What is the diff. between "sh foo" and "foo"?

What is the diff. between "sh foo" and "foo"?

Post by Terry R. McConne » Sat, 30 May 1998 04:00:00




>The following is the text of a ksh script called "foo":
>#! /bin/ksh
>function x
>{
>  echo "This is Ksh!"
>}

>If I say "sh foo" it produces the following output:

>UX:sh (x): ERROR: function: not found
>This is Ksh!
>This is Ksh!

>What is the difference between the two invocations "foo" and "sh foo"?

In the invocation "foo" the current shell forks and execs foo. In modern
versions of the system the kernel realizes the first line of the file is
a hashbang and it starts up the indicated interpreter to read the file foo.
( On some systems, e.g. Minix, the exec call is unable to recognize hashbangs.
In such cases, and with some shells, it is possible to build this feature in
at the shell level.)

In the invocation "sh foo" the Bourne shell reads foo and interprets the first
line as a comment.

Quote:

>And if I write a ksh script how do I ensure that it works whether users are
>typing "sh foo" or simply "foo"?

There is a standard shell-programming technique for dealing with scripts
intended for other shells than the one actually reading them. For example,
the following line from Pnews

export PATH || (echo "OOPS, this isn't sh. Desperation time. I will feed
myself to sh."; sh $0; kill $$)

aims to prevent the script from being run in csh. Your problem is
somewhat different in that ksh is a superset of sh. I don't know ksh,
but you should be able to replace "export PATH" with some construction
that is guaranteed to fail in sh but succeed in ksh.

--
************************************************************************
Terry R. McConnell   Mathematics/304B Carnegie/Syracuse, N.Y. 13244-1150

************************************************************************

 
 
 

What is the diff. between "sh foo" and "foo"?

Post by Akim Demaill » Sat, 30 May 1998 04:00:00


Terry> export PATH || (echo "OOPS, this isn't sh. Desperation time. I
Terry> will feed myself to sh."; sh $0; kill $$)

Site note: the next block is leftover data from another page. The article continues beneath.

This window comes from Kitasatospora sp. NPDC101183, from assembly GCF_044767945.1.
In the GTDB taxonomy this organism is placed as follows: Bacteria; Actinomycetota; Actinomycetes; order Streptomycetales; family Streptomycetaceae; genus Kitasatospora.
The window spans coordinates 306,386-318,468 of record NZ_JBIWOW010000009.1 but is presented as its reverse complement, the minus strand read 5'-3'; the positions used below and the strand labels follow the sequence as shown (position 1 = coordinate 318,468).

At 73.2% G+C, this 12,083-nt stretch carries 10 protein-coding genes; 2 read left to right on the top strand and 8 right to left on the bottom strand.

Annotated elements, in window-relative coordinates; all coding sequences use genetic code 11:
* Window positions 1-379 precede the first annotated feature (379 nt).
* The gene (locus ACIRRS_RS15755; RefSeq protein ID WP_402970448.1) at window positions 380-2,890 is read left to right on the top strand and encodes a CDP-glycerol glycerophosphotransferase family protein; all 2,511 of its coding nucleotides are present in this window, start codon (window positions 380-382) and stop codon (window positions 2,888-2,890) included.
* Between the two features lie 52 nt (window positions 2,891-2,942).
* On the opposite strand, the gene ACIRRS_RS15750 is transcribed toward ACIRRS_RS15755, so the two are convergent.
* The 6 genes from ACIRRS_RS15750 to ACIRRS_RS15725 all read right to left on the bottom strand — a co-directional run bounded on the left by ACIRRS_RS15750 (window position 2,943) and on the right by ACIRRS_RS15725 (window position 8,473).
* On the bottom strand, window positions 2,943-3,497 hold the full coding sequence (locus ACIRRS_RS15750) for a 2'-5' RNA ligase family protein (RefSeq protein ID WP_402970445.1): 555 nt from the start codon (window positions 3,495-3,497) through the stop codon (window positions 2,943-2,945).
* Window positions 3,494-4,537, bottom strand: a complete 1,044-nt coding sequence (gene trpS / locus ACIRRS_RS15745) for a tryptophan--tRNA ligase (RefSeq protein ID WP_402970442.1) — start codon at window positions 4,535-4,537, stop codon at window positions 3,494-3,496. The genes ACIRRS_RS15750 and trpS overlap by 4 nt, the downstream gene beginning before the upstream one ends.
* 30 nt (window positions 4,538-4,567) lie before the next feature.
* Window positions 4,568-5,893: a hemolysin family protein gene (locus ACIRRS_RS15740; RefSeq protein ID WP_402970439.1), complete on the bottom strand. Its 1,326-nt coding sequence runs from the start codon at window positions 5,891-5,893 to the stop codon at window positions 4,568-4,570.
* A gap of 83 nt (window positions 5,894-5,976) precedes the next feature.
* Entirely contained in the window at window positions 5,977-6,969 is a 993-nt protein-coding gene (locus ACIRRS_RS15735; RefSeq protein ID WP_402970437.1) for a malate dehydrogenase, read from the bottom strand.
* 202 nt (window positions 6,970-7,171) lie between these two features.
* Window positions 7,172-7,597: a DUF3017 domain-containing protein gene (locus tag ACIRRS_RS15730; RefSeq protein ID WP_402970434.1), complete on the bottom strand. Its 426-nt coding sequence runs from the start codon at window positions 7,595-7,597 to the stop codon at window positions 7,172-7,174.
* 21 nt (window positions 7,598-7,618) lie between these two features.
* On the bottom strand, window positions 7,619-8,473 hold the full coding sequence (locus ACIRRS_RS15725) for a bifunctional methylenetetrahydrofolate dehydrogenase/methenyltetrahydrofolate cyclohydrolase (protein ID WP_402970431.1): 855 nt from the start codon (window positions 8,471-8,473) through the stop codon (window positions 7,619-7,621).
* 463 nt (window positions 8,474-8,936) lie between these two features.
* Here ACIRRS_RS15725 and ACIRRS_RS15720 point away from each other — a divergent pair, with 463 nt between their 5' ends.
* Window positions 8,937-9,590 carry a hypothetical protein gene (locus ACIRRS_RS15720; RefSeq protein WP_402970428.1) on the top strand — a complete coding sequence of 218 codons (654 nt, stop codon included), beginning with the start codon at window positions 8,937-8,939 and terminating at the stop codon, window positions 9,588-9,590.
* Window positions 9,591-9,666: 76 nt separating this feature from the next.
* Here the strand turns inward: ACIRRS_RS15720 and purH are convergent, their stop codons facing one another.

Why kill instead of exit?

Why not

export PATH || exec sh -c $0

? (This is a true question :)

Akim

--
P-mail: Akim Demaille, 107 rue Bobillot, F-75013 Paris, France

V-mail: +33 1 45 81 78 68

 
 
 

What is the diff. between "sh foo" and "foo"?

Post by Terry R. McConne » Sat, 30 May 1998 04:00:00





>Terry> export PATH || (echo "OOPS, this isn't sh. Desperation time. I
>Terry> will feed myself to sh."; sh $0; kill $$)

>Why kill instead of exit?

>Why not

>export PATH || exec sh -c $0

>? (This is a true question :)

I'm not the author of Pnews from which the above example is taken, so
I can only speculate about the author's intent. The parentheses are
needed in order to group the commands inside, so that a semicolon won't
terminate the conditional command. But grouping commands inside
parentheses also runs those commands in a subshell. Putting an exec or
exit in there will terminate the subshell but not the original one.
Thus, for example, the script

#!/bin/sh

( echo -n "hello "; exit )
echo world

would echo hello world.

Your suggested alternative would be fine if you didn't also want to print
the "Desperation" message.

Ok, so why not

export PATH || { echo "gloom and doom, etc" ; exec sh  $0; }

? This, unfortunately, won't parse in csh.

--
************************************************************************
Terry R. McConnell   Mathematics/304B Carnegie/Syracuse, N.Y. 13244-1150

************************************************************************

 
 
 

What is the diff. between "sh foo" and "foo"?

Post by Richard Howlet » Tue, 02 Jun 1998 04:00:00


Quote:> aims to prevent the script from being run in csh. Your problem is
> somewhat different in that ksh is a superset of sh. I don't know ksh,
> but you should be able to replace "export PATH" with some construction
> that is guaranteed to fail in sh but succeed in ksh.

The following will fail in sh but succeed in ksh:

        export DUMMY=dummy

The Korn shell can perform the variable set and the export in one go,
the Bourne shell cannot.

> --
> ************************************************************************
> Terry R. McConnell   Mathematics/304B Carnegie/Syracuse, N.Y. 13244-1150

> ************************************************************************

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Richard Howlett

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